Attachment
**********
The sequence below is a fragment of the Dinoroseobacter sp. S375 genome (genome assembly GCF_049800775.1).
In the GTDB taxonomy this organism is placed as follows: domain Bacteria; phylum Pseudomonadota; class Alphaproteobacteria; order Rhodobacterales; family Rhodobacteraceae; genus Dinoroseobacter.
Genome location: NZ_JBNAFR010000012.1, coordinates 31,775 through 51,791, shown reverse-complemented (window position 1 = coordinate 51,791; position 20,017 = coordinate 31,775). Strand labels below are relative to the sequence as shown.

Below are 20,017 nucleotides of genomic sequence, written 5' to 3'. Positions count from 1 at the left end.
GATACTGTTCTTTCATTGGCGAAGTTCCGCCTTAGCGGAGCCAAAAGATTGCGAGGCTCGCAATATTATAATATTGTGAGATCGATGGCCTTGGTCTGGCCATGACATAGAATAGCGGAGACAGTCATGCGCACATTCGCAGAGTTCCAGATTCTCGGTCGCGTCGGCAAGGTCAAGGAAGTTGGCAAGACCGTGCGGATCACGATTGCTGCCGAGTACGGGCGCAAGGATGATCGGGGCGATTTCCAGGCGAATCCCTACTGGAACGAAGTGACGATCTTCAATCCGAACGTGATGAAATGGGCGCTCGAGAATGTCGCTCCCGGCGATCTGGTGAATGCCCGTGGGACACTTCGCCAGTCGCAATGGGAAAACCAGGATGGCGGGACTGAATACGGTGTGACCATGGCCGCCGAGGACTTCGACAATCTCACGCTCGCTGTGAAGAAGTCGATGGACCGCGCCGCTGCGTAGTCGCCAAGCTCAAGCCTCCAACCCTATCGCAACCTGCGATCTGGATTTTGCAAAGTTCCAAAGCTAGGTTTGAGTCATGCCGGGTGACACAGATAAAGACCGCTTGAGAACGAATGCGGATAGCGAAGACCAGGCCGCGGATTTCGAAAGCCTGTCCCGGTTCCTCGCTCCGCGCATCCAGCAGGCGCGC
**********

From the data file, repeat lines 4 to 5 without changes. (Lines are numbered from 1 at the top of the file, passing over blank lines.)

Below are 20,017 nucleotides of genomic sequence, written 5' to 3'. Positions count from 1 at the left end.
GATACTGTTCTTTCATTGGCGAAGTTCCGCCTTAGCGGAGCCAAAAGATTGCGAGGCTCGCAATATTATAATATTGTGAGATCGATGGCCTTGGTCTGGCCATGACATAGAATAGCGGAGACAGTCATGCGCACATTCGCAGAGTTCCAGATTCTCGGTCGCGTCGGCAAGGTCAAGGAAGTTGGCAAGACCGTGCGGATCACGATTGCTGCCGAGTACGGGCGCAAGGATGATCGGGGCGATTTCCAGGCGAATCCCTACTGGAACGAAGTGACGATCTTCAATCCGAACGTGATGAAATGGGCGCTCGAGAATGTCGCTCCCGGCGATCTGGTGAATGCCCGTGGGACACTTCGCCAGTCGCAATGGGAAAACCAGGATGGCGGGACTGAATACGGTGTGACCATGGCCGCCGAGGACTTCGACAATCTCACGCTCGCTGTGAAGAAGTCGATGGACCGCGCCGCTGCGTAGTCGCCAAGCTCAAGCCTCCAACCCTATCGCAACCTGCGATCTGGATTTTGCAAAGTTCCAAAGCTAGGTTTGAGTCATGCCGGGTGACACAGATAAAGACCGCTTGAGAACGAATGCGGATAGCGAAGACCAGGCCGCGGATTTCGAAAGCCTGTCCCGGTTCCTCGCTCCGCGCATCCAGCAGGCGCGC